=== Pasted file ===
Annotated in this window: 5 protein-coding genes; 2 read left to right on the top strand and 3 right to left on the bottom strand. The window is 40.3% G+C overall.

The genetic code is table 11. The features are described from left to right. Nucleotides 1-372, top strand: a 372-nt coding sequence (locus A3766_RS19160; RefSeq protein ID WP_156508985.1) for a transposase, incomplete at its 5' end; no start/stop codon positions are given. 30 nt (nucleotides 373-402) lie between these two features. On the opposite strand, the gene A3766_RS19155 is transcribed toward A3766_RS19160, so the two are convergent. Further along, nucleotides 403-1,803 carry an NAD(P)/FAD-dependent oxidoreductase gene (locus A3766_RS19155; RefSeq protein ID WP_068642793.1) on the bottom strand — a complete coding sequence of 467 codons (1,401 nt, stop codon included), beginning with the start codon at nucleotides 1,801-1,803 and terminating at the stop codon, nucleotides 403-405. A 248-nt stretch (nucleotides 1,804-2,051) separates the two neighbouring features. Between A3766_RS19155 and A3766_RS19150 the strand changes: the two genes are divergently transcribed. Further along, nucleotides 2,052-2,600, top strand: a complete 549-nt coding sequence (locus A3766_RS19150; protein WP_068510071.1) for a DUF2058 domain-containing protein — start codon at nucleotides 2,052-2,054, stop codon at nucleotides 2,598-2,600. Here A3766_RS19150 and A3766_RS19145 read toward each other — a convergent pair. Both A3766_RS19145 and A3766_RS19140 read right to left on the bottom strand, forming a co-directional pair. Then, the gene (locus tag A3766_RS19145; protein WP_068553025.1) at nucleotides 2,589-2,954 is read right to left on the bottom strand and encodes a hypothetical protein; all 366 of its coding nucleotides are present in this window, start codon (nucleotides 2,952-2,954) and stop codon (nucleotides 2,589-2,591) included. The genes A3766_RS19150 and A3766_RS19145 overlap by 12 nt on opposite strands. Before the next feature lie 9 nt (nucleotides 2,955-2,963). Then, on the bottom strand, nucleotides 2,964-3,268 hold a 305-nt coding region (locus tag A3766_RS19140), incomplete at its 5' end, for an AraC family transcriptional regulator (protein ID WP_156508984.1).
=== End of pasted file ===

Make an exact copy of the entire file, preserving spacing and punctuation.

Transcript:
Annotated in this window: 5 protein-coding genes; 2 read left to right on the top strand and 3 right to left on the bottom strand. The window is 40.3% G+C overall.

The genetic code is table 11. The features are described from left to right. Nucleotides 1-372, top strand: a 372-nt coding sequence (locus A3766_RS19160; RefSeq protein ID WP_156508985.1) for a transposase, incomplete at its 5' end; no start/stop codon positions are given. 30 nt (nucleotides 373-402) lie between these two features. On the opposite strand, the gene A3766_RS19155 is transcribed toward A3766_RS19160, so the two are convergent. Further along, nucleotides 403-1,803 carry an NAD(P)/FAD-dependent oxidoreductase gene (locus A3766_RS19155; RefSeq protein ID WP_068642793.1) on the bottom strand — a complete coding sequence of 467 codons (1,401 nt, stop codon included), beginning with the start codon at nucleotides 1,801-1,803 and terminating at the stop codon, nucleotides 403-405. A 248-nt stretch (nucleotides 1,804-2,051) separates the two neighbouring features. Between A3766_RS19155 and A3766_RS19150 the strand changes: the two genes are divergently transcribed. Further along, nucleotides 2,052-2,600, top strand: a complete 549-nt coding sequence (locus A3766_RS19150; protein WP_068510071.1) for a DUF2058 domain-containing protein — start codon at nucleotides 2,052-2,054, stop codon at nucleotides 2,598-2,600. Here A3766_RS19150 and A3766_RS19145 read toward each other — a convergent pair. Both A3766_RS19145 and A3766_RS19140 read right to left on the bottom strand, forming a co-directional pair. Then, the gene (locus tag A3766_RS19145; protein WP_068553025.1) at nucleotides 2,589-2,954 is read right to left on the bottom strand and encodes a hypothetical protein; all 366 of its coding nucleotides are present in this window, start codon (nucleotides 2,952-2,954) and stop codon (nucleotides 2,589-2,591) included. The genes A3766_RS19150 and A3766_RS19145 overlap by 12 nt on opposite strands. Before the next feature lie 9 nt (nucleotides 2,955-2,963). Then, on the bottom strand, nucleotides 2,964-3,268 hold a 305-nt coding region (locus tag A3766_RS19140), incomplete at its 5' end, for an AraC family transcriptional regulator (protein ID WP_156508984.1).